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Air travellers should notify airlines of medical conditions

Fly abroad for medical treatment

Air travellers should notify airlines of any medical conditions they may have before flying, the Civil Aviation Authority (CAA) has advised.

 

According to CAA statistics, 514 health-related emergency calls were made by UK airlines last year, resulting in 58 diversions due to sick passengers.

 

According to the CAA, letting cabin crew know about any potential medical problems will mean that passengers can avoid causing "huge disruption" for others onboard.

 

Jason Wakeford, spokesperson for the CAA, says: "It is important to know of any condition that may cause you problems during the flight, well in advance. If you have a condition that can be exacerbated by the conditions inside an aircraft, then you do not want that happening at 30,000 feet where medical protection may be very hard to come by."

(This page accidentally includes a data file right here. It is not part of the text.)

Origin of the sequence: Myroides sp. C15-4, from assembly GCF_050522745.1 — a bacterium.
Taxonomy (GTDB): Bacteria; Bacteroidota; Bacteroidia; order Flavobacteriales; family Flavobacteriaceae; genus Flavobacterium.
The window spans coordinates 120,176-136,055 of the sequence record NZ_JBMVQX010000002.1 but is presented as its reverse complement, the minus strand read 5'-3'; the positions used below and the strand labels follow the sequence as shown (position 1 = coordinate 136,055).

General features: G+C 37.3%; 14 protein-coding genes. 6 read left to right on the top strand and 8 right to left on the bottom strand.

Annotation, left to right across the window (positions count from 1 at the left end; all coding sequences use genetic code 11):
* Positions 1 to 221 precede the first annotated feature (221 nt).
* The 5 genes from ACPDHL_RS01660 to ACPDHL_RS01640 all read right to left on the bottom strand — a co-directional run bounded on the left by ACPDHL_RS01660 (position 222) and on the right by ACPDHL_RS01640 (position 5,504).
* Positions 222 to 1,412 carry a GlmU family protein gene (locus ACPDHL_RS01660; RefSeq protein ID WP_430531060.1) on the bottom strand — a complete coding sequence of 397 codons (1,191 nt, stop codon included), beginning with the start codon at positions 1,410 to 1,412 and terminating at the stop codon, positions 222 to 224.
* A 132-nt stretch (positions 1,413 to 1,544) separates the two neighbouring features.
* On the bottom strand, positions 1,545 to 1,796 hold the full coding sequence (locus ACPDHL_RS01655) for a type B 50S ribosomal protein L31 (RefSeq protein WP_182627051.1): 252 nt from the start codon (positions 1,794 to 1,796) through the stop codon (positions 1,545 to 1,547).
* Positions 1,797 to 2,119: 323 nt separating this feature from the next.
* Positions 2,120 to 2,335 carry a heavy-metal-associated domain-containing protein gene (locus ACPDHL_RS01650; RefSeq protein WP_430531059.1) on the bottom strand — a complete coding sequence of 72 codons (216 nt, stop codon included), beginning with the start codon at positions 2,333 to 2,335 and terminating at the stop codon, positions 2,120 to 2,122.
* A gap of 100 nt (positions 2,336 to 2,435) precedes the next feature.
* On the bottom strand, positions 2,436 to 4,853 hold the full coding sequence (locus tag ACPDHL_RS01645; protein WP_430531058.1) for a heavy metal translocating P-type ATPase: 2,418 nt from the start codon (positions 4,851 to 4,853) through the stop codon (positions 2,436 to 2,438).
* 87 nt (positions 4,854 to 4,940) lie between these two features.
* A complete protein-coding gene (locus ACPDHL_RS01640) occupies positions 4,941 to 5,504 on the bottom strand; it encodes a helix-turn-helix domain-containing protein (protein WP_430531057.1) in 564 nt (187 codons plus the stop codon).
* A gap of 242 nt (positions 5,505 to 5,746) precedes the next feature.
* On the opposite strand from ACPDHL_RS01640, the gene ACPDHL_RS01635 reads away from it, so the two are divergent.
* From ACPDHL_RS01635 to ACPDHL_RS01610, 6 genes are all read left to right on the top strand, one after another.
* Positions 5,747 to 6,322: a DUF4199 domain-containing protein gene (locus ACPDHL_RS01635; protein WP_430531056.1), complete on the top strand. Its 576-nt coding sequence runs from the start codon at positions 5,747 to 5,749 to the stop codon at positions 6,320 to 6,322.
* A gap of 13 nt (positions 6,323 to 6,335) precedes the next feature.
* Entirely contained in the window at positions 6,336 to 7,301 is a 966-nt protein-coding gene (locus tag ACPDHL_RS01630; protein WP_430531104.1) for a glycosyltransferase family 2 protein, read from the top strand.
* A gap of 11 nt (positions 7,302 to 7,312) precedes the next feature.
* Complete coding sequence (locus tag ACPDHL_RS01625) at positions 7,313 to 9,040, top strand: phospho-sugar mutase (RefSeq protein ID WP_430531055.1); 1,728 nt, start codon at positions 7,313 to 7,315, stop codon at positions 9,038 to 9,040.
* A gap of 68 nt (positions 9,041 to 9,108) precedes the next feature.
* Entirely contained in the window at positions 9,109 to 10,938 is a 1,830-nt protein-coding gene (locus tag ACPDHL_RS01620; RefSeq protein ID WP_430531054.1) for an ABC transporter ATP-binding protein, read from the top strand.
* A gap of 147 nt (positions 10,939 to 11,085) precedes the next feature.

The onus is on the passenger to bring a note from their GP and to have an assessment before they travel, rather than on the airline to be ready to handle a whole range of medical conditions in the sky.

 

Travel insurance: News update: April 2008

 

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